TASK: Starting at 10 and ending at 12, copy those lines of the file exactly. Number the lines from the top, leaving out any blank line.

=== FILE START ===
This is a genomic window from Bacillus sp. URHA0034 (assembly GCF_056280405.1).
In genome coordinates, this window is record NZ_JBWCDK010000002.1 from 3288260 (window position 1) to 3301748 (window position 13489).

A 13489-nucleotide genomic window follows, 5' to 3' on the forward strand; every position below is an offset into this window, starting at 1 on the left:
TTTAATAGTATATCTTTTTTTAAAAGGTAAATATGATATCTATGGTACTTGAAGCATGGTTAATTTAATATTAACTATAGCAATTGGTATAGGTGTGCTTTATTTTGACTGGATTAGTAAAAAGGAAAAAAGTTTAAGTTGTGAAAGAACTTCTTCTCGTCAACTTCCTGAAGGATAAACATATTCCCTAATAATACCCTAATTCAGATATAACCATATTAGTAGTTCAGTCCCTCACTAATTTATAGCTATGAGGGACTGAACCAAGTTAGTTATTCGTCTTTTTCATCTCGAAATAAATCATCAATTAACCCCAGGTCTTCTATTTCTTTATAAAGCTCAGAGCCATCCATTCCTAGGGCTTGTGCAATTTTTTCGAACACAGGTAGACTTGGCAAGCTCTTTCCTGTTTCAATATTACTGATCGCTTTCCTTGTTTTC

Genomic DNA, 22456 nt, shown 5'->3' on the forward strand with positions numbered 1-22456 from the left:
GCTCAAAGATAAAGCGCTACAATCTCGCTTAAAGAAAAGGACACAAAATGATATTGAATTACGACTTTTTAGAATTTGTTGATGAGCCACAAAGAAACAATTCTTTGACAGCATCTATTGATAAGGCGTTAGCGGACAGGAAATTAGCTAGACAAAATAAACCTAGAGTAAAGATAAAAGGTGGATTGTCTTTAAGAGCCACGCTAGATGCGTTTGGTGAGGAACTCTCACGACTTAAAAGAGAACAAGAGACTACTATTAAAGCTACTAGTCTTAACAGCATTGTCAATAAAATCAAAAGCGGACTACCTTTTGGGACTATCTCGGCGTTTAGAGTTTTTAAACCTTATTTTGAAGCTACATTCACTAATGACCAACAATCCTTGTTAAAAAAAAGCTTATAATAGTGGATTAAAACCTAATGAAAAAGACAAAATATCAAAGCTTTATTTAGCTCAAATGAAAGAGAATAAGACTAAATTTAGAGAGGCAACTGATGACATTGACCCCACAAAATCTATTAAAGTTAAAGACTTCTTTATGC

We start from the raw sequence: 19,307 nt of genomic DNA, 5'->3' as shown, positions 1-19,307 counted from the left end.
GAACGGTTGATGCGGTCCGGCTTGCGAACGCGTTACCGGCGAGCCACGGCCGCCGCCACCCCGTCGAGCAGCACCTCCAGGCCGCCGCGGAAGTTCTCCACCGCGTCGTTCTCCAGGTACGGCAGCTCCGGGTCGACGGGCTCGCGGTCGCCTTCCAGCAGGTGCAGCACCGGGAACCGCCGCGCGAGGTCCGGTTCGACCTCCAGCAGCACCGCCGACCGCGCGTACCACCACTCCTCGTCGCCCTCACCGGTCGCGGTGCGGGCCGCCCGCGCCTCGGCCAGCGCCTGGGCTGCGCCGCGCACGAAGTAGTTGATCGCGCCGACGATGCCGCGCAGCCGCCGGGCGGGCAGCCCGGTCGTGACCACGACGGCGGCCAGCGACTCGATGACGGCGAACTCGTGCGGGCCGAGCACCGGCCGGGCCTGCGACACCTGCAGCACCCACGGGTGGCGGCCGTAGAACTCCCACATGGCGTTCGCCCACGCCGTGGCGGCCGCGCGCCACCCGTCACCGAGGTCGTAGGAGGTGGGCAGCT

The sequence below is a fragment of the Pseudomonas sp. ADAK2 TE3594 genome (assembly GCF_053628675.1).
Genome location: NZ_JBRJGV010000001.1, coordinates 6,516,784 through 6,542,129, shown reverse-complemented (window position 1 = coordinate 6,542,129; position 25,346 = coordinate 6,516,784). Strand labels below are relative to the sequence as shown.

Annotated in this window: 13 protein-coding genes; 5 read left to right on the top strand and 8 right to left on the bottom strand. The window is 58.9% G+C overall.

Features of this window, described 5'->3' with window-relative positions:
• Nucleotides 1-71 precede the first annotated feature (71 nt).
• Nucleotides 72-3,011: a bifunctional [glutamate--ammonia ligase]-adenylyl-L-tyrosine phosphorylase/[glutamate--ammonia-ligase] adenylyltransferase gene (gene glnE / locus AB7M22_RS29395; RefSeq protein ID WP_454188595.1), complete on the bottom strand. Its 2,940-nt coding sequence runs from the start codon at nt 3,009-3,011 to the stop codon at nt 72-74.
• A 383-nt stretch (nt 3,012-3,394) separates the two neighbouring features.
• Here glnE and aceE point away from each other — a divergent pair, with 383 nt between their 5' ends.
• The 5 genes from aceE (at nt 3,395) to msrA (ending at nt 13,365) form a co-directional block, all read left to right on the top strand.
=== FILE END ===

Genome location: NZ_JBRJGV010000001.1, coordinates 6,516,784 through 6,542,129, shown reverse-complemented (window position 1 = coordinate 6,542,129; position 25,346 = coordinate 6,516,784). Strand labels below are relative to the sequence as shown.

Annotated in this window: 13 protein-coding genes; 5 read left to right on the top strand and 8 right to left on the bottom strand. The window is 58.9% G+C overall.

Features of this window, described 5'->3' with window-relative positions: